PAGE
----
By: Lucy Bennett

Universities will be required to seek the approval of Parliament before they can change their names under an amendment to the Education Act proposed by Education Minister
Chris Hipkins.

The amendment will be included as a Supplementary Order Paper to the Education Amendment Bill (No 2) which is expected to have its third reading in Parliament tomorrow.

The change follows a controversy over Victoria University of Wellington’s bid to change its name to avoid being confused with other universities.

It backed down this week following stiff opposition to the proposal.

“I welcome Victoria University’s decision this week to keep its legal name – Victoria University of Wellington, and I look forward to the Government’s constructive relationship with the university continuing,” Hipkins said today.

“The matter did serve to highlight an anomaly with the Education Act, which in my view needs to be fixed to make the decision-making for a university name change more robust by including the involvement of all members of Parliament.

“This would align the process for a university name change with the higher bar required for the disestablishment of universities in the Act,” he said in a statement.

The Government had consulted the Opposition and a new process had been agreed.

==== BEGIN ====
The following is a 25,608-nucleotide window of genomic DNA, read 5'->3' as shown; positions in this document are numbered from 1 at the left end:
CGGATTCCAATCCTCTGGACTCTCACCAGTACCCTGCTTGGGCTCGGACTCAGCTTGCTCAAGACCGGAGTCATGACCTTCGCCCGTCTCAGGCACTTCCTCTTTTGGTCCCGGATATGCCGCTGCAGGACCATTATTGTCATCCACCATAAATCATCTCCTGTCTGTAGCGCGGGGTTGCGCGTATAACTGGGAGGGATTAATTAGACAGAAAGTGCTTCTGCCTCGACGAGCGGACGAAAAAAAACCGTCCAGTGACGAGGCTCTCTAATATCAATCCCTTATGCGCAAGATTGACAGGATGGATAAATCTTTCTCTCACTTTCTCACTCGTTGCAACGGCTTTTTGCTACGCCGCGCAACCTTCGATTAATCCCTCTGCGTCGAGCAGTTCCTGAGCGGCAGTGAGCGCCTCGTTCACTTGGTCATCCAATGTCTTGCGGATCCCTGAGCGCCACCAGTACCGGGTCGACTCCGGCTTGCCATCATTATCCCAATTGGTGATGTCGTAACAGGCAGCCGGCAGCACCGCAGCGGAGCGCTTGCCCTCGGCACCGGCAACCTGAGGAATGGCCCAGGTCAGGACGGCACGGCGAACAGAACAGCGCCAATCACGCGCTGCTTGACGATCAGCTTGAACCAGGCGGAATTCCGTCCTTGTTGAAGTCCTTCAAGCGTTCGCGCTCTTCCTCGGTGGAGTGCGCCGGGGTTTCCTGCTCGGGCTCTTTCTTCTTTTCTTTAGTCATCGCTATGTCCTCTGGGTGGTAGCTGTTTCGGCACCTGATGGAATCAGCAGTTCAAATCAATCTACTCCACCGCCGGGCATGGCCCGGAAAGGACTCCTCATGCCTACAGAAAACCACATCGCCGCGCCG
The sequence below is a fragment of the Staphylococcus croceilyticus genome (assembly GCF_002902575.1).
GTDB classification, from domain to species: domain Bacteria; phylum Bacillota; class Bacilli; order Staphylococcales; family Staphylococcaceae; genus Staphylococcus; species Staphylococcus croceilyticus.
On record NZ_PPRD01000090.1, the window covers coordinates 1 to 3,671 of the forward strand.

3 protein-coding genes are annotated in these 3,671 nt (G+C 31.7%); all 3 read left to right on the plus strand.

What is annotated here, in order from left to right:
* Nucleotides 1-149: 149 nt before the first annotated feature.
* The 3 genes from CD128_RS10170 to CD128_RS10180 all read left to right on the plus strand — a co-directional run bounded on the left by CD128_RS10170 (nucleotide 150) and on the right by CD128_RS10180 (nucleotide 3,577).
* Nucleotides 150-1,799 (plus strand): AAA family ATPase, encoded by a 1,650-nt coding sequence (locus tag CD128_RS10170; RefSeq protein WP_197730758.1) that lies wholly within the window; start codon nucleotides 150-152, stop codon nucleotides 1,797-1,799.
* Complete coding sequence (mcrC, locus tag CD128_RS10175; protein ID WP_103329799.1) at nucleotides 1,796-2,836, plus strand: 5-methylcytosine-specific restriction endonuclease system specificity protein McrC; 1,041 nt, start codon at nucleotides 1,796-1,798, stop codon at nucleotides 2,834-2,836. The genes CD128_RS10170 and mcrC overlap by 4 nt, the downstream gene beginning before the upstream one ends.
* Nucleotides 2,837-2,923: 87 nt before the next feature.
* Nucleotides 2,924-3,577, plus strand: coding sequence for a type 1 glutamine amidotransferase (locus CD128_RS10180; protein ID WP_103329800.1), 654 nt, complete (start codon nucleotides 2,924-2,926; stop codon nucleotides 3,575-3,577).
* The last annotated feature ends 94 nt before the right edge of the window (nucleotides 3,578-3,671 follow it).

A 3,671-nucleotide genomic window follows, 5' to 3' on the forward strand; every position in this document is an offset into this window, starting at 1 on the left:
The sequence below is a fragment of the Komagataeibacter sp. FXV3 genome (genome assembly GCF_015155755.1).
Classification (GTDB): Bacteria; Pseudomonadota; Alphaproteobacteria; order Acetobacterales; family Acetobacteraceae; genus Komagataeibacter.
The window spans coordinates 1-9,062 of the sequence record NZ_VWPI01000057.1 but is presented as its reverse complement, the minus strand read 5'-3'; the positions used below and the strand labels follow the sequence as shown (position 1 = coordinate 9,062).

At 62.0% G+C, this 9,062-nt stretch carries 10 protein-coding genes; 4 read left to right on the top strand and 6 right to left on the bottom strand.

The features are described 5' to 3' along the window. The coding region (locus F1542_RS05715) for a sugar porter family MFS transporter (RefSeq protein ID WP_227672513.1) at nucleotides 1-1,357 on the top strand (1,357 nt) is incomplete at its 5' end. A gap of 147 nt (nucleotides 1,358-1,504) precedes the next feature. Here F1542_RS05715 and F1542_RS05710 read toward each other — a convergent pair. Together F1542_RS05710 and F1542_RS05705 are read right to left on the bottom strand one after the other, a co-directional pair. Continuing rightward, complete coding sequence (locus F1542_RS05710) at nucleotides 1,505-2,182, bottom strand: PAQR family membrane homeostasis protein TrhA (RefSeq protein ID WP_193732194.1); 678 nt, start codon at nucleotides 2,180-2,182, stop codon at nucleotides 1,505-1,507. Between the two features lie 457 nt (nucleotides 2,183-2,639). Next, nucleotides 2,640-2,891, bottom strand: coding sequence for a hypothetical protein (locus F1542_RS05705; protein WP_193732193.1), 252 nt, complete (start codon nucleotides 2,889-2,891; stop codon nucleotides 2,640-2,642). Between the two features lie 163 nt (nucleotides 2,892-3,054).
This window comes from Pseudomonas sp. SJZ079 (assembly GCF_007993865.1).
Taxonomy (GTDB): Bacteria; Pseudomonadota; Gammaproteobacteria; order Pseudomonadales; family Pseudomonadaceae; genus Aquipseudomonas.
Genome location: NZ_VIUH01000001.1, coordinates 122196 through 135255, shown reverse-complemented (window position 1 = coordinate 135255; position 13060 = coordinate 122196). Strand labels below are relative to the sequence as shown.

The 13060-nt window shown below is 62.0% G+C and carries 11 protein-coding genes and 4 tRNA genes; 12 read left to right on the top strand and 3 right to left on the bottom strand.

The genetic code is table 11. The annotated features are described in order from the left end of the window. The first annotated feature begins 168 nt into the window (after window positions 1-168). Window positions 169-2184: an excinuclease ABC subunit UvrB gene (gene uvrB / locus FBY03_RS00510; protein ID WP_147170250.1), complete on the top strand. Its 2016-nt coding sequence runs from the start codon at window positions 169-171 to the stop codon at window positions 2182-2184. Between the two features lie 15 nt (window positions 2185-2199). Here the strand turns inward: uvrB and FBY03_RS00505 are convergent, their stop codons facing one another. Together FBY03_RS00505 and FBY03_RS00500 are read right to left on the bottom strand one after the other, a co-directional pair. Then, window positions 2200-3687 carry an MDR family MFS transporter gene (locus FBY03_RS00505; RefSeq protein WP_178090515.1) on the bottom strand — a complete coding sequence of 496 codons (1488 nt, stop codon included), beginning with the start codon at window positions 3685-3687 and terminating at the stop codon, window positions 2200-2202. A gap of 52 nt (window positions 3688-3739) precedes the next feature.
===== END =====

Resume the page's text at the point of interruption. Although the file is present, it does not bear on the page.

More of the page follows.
If a university wished to change its legal name:

  • It must notify the Education Minister in writing of its proposal
  • The Minister must present the proposal by way of resolution to the House of Representatives
  • The House approves or declines the proposed name change by resolution of the House
  • If the House passes a resolution approving the name change, the Minister issues a Gazette notice

This process will apply only to universities, not other tertiary education institutions.

Other changes the Bill makes are pushing the school start age back to 5.

Under amendments made by the previous government, children could start at age 4 if they were enrolled as part of a cohort and if schools had such a policy.

The Bill will also repeal the planned start of Communities of Online Learning in December.

Also implemented by the previous government, it would have allowed the Education Minister to accredit public and private providers to offer online tuition to school students.

The Correspondence School (Te Aho o Te Kura Pounamu) and Virtual Learning Networks would continue to offer distance education.

The Bill also allows the Minister to issue a Statement of Government Policy on one or more of the Teaching Council’s policies.

The council, as an independent entity, must have regard to such a statement but is not required to follow it.

The final amendment is also a requirement for private schools to ensure students’ physical and emotional safety and this would be considered by the ERO.

Source: NZ Herald


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